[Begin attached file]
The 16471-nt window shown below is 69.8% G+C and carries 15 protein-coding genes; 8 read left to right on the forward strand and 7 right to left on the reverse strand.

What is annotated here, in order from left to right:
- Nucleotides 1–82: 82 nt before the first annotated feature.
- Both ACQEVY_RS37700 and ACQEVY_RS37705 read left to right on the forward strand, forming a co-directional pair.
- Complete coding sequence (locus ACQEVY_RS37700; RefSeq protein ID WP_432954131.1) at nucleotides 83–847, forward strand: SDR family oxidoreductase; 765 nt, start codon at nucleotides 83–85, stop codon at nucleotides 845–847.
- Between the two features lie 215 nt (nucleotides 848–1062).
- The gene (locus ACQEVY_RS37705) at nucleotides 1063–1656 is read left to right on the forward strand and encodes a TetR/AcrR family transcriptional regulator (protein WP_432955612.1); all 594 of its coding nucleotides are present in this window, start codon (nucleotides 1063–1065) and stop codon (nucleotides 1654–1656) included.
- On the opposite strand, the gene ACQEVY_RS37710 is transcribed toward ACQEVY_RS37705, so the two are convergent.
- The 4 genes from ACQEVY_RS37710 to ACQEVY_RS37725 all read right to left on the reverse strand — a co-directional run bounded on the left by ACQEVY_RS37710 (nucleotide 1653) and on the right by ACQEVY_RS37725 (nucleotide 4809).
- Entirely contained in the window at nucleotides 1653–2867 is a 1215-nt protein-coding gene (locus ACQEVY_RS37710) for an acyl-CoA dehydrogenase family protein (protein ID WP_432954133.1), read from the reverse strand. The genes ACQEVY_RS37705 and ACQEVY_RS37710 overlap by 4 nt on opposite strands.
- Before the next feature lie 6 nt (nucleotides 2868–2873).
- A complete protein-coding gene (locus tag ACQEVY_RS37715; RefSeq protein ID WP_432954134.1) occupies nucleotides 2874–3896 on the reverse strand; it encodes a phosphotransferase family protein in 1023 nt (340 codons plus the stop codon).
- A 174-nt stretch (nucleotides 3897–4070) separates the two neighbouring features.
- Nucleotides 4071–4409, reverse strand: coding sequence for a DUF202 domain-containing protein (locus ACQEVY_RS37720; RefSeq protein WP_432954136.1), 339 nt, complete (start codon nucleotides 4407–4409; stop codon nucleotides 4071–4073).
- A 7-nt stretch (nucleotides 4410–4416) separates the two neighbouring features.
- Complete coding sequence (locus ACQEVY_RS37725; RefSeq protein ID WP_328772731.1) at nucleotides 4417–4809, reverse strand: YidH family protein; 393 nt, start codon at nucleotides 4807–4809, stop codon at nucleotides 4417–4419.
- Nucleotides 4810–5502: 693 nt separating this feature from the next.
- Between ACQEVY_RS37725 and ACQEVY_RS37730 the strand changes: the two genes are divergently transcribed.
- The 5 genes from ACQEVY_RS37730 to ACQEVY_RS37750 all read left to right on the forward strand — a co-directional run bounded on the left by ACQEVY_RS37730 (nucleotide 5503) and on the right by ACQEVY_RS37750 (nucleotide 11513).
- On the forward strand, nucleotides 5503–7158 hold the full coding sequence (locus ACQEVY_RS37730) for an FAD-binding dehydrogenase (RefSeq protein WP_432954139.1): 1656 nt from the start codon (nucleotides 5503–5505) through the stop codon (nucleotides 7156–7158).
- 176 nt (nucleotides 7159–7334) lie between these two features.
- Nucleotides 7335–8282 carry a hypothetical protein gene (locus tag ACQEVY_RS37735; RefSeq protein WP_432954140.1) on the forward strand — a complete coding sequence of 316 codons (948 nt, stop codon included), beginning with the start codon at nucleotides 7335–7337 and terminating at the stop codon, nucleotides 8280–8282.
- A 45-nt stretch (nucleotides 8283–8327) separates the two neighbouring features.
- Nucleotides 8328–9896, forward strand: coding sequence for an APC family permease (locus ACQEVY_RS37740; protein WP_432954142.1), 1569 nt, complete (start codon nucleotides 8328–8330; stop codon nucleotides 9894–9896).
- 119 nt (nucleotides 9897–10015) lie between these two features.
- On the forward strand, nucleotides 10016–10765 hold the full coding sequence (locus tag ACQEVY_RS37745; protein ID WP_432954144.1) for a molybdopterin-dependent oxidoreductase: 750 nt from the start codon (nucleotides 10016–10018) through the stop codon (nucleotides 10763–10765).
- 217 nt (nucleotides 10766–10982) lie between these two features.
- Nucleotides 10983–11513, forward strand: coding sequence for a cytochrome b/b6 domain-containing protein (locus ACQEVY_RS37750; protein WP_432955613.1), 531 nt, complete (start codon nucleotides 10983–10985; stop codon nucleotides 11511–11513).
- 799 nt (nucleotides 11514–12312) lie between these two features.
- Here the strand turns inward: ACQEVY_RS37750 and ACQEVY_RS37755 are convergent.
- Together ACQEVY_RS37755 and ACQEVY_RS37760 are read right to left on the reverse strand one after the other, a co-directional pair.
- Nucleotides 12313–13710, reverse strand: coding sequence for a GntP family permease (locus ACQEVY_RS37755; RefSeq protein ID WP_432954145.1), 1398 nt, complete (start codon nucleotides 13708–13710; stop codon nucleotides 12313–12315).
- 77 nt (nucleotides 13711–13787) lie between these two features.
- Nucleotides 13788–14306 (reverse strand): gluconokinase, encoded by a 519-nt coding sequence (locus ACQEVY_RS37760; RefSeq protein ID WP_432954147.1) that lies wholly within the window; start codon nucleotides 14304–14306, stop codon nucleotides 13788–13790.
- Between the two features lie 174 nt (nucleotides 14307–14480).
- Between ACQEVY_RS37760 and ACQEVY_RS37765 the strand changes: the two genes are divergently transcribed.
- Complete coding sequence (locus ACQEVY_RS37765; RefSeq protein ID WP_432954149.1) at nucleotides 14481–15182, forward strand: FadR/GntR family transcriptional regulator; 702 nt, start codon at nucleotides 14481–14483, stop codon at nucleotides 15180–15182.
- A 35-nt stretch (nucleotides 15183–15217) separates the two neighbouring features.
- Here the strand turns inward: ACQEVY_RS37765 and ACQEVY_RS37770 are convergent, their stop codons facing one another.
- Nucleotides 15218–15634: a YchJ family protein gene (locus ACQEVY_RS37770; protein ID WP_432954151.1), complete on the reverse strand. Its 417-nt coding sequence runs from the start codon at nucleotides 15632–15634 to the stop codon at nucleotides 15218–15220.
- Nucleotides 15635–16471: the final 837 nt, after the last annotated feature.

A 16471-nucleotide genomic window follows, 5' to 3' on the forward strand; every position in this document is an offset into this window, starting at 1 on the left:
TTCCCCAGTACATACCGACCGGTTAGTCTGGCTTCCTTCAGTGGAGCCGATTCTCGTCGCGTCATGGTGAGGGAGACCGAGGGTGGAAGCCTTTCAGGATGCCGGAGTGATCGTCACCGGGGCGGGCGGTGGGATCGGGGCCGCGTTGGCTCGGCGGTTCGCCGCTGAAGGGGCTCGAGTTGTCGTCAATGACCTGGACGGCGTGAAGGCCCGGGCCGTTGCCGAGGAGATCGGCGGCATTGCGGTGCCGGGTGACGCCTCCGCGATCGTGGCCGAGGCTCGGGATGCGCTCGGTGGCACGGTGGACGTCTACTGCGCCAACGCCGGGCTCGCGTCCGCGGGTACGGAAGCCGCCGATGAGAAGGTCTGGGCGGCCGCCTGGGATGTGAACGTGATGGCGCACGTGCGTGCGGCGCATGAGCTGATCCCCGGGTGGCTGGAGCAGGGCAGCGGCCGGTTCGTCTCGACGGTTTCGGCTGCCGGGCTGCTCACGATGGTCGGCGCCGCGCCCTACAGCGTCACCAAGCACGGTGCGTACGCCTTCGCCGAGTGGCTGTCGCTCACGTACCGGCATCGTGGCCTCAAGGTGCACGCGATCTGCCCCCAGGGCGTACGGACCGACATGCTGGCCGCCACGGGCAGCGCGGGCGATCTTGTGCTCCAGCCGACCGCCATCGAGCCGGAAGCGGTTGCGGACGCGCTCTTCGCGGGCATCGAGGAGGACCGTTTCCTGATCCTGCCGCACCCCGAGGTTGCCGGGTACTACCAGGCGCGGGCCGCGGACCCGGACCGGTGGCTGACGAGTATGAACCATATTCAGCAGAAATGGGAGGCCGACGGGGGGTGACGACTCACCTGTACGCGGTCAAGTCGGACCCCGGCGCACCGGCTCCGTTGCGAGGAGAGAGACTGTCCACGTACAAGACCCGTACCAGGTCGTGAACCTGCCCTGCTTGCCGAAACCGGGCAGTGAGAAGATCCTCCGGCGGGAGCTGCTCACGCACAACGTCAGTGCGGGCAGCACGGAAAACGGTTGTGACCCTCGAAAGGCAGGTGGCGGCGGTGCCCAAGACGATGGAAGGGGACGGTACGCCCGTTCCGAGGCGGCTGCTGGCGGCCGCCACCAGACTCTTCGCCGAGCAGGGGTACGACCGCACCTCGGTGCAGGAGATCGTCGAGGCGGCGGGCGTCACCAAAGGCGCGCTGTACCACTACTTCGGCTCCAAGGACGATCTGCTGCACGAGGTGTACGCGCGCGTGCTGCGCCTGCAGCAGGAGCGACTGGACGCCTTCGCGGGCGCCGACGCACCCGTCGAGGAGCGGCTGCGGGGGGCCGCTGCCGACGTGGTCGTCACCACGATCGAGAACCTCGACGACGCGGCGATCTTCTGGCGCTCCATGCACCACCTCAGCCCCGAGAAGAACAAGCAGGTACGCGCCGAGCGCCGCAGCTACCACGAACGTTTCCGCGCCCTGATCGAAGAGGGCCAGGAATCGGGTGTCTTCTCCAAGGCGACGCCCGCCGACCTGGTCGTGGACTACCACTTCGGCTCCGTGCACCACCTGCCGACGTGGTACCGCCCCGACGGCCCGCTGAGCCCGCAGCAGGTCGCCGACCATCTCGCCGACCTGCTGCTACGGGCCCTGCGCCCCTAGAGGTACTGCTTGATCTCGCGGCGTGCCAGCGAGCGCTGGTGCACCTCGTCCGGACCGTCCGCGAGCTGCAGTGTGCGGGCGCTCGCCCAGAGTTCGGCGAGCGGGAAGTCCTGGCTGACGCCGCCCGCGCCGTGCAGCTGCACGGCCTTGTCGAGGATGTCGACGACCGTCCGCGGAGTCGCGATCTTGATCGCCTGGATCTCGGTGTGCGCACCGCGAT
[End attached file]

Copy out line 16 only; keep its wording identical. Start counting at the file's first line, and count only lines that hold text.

- Complete coding sequence (locus ACQEVY_RS37725; RefSeq protein ID WP_328772731.1) at nucleotides 4417–4809, reverse strand: YidH family protein; 393 nt, start codon at nucleotides 4807–4809, stop codon at nucleotides 4417–4419.